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We Are Not Alone. It has some nice saxophone from Bobby Martin as well as some great guitar work from Zappa and Steve Vai, as well as some nice call and respond play between the vibes and the guitars.
The only problem with this song is Zappa's vocals which are too out of place for a song like and this and he tries to hard to be funny at times. The Man from Utopia Meets Mary Lou is a "medley" piece as the album describes it to be, and it's actually a fun piece.
It brings memories of the song Dong Work for Yuda on Joe's Garage mainly in the vocal approach, and since that song was amazing, this song is good, but not as great as Dong Work For Yuda. The first is an anti-Union piece that is Zappa at his most sniping, and the latter is essentially a continuation of the Dangerous Kitchen type song that is just preposterous and not very interesting at all.
Luigi and the Wise Guys is an a capella piece with Roy Estrada getting one last moment in the spotlight with his signature Pachuco vocals with the rest of the group providing a solid backing vocal foundation. It's not the best song, but it's one of the only Zappa songs in this style. Moggio ends the album with a percussive beat that is really superb and the overall feel of the song is perfect and the musicianship is excellent. In the end, while not even remotely close to the best Zappa album this isn't a bad effort.
I like about half the songs on the album and I'm a bit disappointed with the rest, but that half fares particularly well when put up against his later works like Thing-Fish and Francesco Zappa.
If you want 80s Zappa, this may be one of the albums you'll want to go to. Most people don't like this album all that much, but I think it is a solid album.
The main problem with the album, though, comes from three tracks that are among the very worst Frank had committed to tape to that point. These three tracks combine for about fifteen minutes, and they absolutely destroy what would despite many other weaknesses be a mildly ok album.
On the plus side, the instrumentals, while kinda similar to stuff he'd already done, are quite good on the whole. The closing "Moggio" sounds an awful lot like an Uncle Meat outtake with 80's production, and that's not a bad thing, while "Tink Walks Amok" a solid guitar-line with entertaining basslines and effective drumming that would have fit in well early on You Are What You Is and especially "We Are Not Alone" driven by a nice saxophone line and featuring a lot of cool vibe or xylophone parts all measure up to Frank's usual standards of the past decade, and they help the rating quite a bit.
And, well, I can't get myself to totally hate the bonus track "Luigi and the Wise Guys;" it's amusing to me to hear Frank making a sucessful lampoon of doo wop again, as the entire track is a ridiculous set of generic doo wop vocals singing the dumbest lyrics imaginable. Sure it's a throwaway, but there have been worse throwaways. And unfortunately that's it. This is a very short album, much of which sucks, and pretty much none of it suggests the 'necessity' of Frank Zappa in the world of rock music at this point.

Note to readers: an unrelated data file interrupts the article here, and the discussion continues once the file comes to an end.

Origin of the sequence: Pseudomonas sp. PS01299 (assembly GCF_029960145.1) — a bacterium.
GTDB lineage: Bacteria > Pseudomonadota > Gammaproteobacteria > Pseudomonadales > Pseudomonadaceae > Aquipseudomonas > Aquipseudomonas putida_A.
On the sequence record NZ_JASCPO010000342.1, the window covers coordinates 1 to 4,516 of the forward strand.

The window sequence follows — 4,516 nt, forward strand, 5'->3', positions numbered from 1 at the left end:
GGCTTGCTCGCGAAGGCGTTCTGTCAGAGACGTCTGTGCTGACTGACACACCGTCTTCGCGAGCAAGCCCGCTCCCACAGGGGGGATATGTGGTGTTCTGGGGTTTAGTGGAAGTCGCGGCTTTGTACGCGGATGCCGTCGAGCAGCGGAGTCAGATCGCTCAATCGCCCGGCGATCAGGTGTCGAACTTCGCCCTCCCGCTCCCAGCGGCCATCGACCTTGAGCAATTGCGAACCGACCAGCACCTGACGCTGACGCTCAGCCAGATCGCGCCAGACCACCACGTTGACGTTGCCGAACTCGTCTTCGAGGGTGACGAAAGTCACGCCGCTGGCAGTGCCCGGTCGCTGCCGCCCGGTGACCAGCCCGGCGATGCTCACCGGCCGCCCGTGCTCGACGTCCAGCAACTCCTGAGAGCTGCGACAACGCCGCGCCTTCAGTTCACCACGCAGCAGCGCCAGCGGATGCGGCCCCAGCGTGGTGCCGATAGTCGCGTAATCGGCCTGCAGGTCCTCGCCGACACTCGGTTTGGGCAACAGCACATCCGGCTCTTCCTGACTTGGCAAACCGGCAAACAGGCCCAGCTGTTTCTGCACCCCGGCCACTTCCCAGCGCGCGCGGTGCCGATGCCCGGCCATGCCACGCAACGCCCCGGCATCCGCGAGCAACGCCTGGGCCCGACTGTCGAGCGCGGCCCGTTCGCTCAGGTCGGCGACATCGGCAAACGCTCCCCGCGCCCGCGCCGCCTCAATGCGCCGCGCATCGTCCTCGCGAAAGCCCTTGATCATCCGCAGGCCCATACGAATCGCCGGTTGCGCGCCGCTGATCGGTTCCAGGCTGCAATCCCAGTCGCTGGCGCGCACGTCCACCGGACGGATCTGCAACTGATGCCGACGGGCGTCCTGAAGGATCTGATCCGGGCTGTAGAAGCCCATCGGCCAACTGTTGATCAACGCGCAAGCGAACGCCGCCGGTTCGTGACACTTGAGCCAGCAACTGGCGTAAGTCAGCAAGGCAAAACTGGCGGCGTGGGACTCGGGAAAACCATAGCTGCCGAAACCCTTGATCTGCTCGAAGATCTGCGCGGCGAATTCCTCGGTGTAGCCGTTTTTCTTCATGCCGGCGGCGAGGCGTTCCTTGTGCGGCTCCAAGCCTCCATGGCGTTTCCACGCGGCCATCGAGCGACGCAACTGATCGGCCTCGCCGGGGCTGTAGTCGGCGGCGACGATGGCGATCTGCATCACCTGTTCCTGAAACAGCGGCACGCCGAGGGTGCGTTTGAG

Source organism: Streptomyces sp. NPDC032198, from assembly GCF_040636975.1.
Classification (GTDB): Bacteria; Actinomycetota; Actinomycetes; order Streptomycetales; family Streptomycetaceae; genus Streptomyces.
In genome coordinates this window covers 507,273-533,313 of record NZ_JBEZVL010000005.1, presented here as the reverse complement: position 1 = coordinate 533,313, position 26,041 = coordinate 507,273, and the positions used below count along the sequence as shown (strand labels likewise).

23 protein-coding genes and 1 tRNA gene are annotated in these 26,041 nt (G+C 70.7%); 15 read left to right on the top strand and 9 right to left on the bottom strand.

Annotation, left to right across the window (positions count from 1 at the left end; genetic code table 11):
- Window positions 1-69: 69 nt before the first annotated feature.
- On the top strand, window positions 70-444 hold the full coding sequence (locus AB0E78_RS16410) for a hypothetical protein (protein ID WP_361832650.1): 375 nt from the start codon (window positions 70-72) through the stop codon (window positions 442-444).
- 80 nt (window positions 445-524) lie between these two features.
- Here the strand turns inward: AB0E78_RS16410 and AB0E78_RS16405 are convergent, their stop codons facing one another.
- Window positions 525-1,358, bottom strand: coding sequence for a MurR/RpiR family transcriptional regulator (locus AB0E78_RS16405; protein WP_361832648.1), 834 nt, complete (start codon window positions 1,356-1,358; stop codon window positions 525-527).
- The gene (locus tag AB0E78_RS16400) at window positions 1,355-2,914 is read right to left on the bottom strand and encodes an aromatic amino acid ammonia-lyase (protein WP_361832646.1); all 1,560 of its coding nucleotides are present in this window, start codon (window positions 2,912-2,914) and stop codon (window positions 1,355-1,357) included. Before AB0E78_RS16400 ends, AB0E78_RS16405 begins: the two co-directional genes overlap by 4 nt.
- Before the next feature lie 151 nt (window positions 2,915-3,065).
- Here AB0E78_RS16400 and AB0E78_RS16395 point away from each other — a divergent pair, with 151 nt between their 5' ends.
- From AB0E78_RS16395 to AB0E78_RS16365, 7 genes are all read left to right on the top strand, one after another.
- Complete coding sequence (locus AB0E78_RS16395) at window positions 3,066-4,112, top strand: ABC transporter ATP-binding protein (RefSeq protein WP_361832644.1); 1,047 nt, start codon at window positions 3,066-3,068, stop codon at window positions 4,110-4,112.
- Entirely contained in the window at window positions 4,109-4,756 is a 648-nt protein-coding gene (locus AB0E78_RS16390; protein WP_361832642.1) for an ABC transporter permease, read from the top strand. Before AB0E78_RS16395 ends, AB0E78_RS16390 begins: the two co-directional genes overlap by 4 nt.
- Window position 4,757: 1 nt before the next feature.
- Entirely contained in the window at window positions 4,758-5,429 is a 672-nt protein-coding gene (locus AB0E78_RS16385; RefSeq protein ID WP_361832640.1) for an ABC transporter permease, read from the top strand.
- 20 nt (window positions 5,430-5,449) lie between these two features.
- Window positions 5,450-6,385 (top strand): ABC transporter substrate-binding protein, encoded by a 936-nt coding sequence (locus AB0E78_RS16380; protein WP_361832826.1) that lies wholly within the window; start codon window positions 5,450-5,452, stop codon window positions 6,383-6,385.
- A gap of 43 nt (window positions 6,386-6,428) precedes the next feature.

The better tracks should probably be heard at some point, but if you can't hear them without having to subject yourself to the worst stuff here, you should move on. The music inside is something of a mixed bag.
Condition :. This item is in Excellent condition or better unless it says otherwise in the above description. We buy items as close to Mint condition as possible and many will be unplayed and as close to new as you could hope to find. Sold Out - 'Request Next' to get an email if it comes back into stock. Frank Zappa click here for complete listing. Regardless of country of origin all tracks are sung in English, unless otherwise stated in our description.
Additional info:. COM Ref No. Related Artists:. The back cover shows the audience as seen from the stage during the concert in Palermo , which ended in a riot. The sleeve art is also a reference to Liberatore's comic character RanXerox. The album's opening track " Cocaine Decisions ", with its groove redolent of skiffle washboards, is an attack on drug-influenced businessmen and features a harmonica.
For "Jazz" and "Kitchen", Zappa had guitarist Steve Vai overdub complex guitar parts for the entire length of the songs, which perfectly copied Zappa's every word and syllable. This unique type of overdub was a one-time experiment that Zappa never repeated.
The technique that he uses in this particular song is very interesting: it's this half-sung, half-spoken performing method that's not quite like Sprechgesang , but what makes it so interesting is that he accompanies it with an instrumental solo.
I was very surprised to find out that the guitar part was recorded separately. As it seemed so synchronous, I was convinced that Zappa had sung and played at the same time. Nevertheless the technique itself, the idea of "the singing instrument" comes from "Dangerous Kitchen".The Man From Utopia, an Album by Zappa. Released in March on Barking Pumpkin (catalog no. FW ; Vinyl LP). Genres: Comedy Rock, Art Rock.